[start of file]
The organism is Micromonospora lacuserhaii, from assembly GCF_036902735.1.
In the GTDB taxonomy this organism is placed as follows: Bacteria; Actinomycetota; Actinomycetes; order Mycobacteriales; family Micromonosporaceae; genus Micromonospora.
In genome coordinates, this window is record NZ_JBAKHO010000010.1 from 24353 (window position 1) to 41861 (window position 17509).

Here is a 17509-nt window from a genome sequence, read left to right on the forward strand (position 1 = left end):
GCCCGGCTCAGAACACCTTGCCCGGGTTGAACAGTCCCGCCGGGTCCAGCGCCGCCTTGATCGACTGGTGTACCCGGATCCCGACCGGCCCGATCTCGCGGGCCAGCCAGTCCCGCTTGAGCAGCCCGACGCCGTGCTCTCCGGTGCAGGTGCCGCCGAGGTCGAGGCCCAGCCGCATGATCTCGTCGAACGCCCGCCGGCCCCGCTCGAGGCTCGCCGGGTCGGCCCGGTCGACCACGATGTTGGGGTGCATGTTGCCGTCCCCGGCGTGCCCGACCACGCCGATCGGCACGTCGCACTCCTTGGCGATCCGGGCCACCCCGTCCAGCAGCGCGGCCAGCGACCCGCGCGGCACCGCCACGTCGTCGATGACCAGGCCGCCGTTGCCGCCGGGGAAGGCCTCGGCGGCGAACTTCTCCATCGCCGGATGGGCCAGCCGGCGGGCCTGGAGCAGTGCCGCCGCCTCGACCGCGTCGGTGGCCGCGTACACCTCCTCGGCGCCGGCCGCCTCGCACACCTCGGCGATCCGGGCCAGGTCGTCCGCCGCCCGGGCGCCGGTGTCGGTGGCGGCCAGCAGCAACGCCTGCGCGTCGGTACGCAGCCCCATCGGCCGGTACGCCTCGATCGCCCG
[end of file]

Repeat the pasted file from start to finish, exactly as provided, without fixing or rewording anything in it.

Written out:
The organism is Micromonospora lacuserhaii, from assembly GCF_036902735.1.
In the GTDB taxonomy this organism is placed as follows: Bacteria; Actinomycetota; Actinomycetes; order Mycobacteriales; family Micromonosporaceae; genus Micromonospora.
In genome coordinates, this window is record NZ_JBAKHO010000010.1 from 24353 (window position 1) to 41861 (window position 17509).

Here is a 17509-nt window from a genome sequence, read left to right on the forward strand (position 1 = left end):
GCCCGGCTCAGAACACCTTGCCCGGGTTGAACAGTCCCGCCGGGTCCAGCGCCGCCTTGATCGACTGGTGTACCCGGATCCCGACCGGCCCGATCTCGCGGGCCAGCCAGTCCCGCTTGAGCAGCCCGACGCCGTGCTCTCCGGTGCAGGTGCCGCCGAGGTCGAGGCCCAGCCGCATGATCTCGTCGAACGCCCGCCGGCCCCGCTCGAGGCTCGCCGGGTCGGCCCGGTCGACCACGATGTTGGGGTGCATGTTGCCGTCCCCGGCGTGCCCGACCACGCCGATCGGCACGTCGCACTCCTTGGCGATCCGGGCCACCCCGTCCAGCAGCGCGGCCAGCGACCCGCGCGGCACCGCCACGTCGTCGATGACCAGGCCGCCGTTGCCGCCGGGGAAGGCCTCGGCGGCGAACTTCTCCATCGCCGGATGGGCCAGCCGGCGGGCCTGGAGCAGTGCCGCCGCCTCGACCGCGTCGGTGGCCGCGTACACCTCCTCGGCGCCGGCCGCCTCGCACACCTCGGCGATCCGGGCCAGGTCGTCCGCCGCCCGGGCGCCGGTGTCGGTGGCGGCCAGCAGCAACGCCTGCGCGTCGGTACGCAGCCCCATCGGCCGGTACGCCTCGATCGCCCG